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Re: Recommendations on (kind of) big inch build
« Reply #54 on: January 01, 2018, 06:07:49 PM »
That bearing has a .003-.004 in. press fit. It would be a rare one that moves.

Offline speedzter

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Re: Recommendations on (kind of) big inch build
« Reply #55 on: January 01, 2018, 08:14:01 PM »
Interesting to note the early Dyna 99-05 SE pro crankcases dont have the retaining screws fitted, but the later style SE cases do.
I thought about fitting the screws but didn't, as I had the cases checked for crank bore alignment, and I am using an S&S 3 piece crank.

I figured the bearing has to walk a fair distance to get the retainers, and if this happens, there must be other problems than need fixing anyway.

Offline sfmichael

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Re: Recommendations on (kind of) big inch build
« Reply #56 on: January 01, 2018, 11:01:54 PM »
i would suggest the 117. relatively inexpensive, make lots of power and is very durable, long lasting.  it has it all.  dsv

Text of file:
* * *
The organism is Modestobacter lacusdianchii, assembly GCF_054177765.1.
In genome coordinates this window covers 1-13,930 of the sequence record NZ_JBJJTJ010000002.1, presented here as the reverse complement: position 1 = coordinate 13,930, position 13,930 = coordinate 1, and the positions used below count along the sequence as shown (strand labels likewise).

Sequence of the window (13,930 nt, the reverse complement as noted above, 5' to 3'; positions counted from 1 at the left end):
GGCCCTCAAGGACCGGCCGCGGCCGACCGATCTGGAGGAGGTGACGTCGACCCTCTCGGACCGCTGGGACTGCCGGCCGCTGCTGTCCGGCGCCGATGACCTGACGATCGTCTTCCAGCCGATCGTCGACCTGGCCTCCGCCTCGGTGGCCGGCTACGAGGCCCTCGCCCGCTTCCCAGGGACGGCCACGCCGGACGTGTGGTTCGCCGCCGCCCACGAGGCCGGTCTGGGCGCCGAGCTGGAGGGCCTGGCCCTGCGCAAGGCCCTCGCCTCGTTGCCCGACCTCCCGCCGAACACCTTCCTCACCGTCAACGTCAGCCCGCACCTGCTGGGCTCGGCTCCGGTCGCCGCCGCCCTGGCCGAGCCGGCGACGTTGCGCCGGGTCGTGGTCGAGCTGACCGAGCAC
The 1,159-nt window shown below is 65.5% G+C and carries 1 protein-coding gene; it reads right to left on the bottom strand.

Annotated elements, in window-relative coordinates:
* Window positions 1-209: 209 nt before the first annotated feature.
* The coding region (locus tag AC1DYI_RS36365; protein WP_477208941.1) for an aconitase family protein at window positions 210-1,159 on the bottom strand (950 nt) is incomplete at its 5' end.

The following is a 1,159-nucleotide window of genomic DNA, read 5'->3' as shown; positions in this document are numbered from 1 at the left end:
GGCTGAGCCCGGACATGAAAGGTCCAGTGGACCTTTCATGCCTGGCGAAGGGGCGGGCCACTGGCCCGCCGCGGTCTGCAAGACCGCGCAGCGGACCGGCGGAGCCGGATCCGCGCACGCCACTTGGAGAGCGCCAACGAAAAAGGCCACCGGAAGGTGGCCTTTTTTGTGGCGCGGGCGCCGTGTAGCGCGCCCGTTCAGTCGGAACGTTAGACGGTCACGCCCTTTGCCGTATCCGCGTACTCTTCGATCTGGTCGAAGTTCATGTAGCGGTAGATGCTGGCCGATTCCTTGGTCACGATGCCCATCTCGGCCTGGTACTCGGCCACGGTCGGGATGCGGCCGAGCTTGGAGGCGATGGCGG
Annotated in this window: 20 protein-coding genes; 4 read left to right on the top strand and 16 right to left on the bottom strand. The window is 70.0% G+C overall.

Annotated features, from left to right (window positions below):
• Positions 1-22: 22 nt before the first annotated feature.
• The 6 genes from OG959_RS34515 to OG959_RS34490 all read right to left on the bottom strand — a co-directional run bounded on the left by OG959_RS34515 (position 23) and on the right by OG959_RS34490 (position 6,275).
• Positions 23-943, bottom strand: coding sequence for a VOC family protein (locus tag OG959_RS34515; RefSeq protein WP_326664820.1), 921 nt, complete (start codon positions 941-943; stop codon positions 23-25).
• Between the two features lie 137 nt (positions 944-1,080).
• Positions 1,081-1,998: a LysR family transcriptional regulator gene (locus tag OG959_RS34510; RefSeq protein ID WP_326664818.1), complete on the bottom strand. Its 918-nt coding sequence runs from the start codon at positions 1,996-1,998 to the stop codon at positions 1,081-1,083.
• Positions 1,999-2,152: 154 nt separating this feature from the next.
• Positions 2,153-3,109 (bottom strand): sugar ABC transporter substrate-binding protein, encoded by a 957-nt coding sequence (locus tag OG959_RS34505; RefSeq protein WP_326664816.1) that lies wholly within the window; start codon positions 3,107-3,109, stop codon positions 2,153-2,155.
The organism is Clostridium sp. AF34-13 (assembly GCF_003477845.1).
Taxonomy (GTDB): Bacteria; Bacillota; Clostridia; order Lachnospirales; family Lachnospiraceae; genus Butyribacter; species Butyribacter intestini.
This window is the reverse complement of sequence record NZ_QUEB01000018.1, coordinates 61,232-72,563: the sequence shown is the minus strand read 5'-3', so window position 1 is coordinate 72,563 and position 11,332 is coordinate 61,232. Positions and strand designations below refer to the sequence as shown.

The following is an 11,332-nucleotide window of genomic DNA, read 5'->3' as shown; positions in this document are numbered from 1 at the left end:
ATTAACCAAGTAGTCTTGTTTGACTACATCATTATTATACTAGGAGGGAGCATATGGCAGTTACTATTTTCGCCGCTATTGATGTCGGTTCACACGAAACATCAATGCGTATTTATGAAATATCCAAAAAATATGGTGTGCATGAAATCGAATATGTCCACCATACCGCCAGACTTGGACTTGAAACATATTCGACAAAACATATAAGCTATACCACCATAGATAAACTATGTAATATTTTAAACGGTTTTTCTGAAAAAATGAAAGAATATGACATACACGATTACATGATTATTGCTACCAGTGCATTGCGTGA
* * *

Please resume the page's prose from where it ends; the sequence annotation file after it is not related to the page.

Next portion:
I was sort of thinking around that displacement too.  I can bore my own cases, perform Timken conversion, and install manual compression releases.  So, there is a lot I can do in my own garage.  I will need to send out for head work.  Yes, all of this is the same regardless on whether it's a 117" or a 124".

I'd like to spend around $3K - $3.5K.

Let's say I did a 124"  Would my dickhead flywheel rods be ok if I got the bottom trued and welded?  Or, would I need to drop a bunch of $$$ on an S&S flywheel assembly?

I've figured it 9 ways from Sunday and that's gonna be tough - probably have to spend at least 1-2K more depending on goals

I'll be very interested to see how this turns out - best of luck to you  :beer: :up:
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Offline les

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Re: Recommendations on (kind of) big inch build
« Reply #57 on: January 02, 2018, 08:37:33 AM »
i would suggest the 117. relatively inexpensive, make lots of power and is very durable, long lasting.  it has it all.  dsv

I was sort of thinking around that displacement too.  I can bore my own cases, perform Timken conversion, and install manual compression releases.  So, there is a lot I can do in my own garage.  I will need to send out for head work.  Yes, all of this is the same regardless on whether it's a 117" or a 124".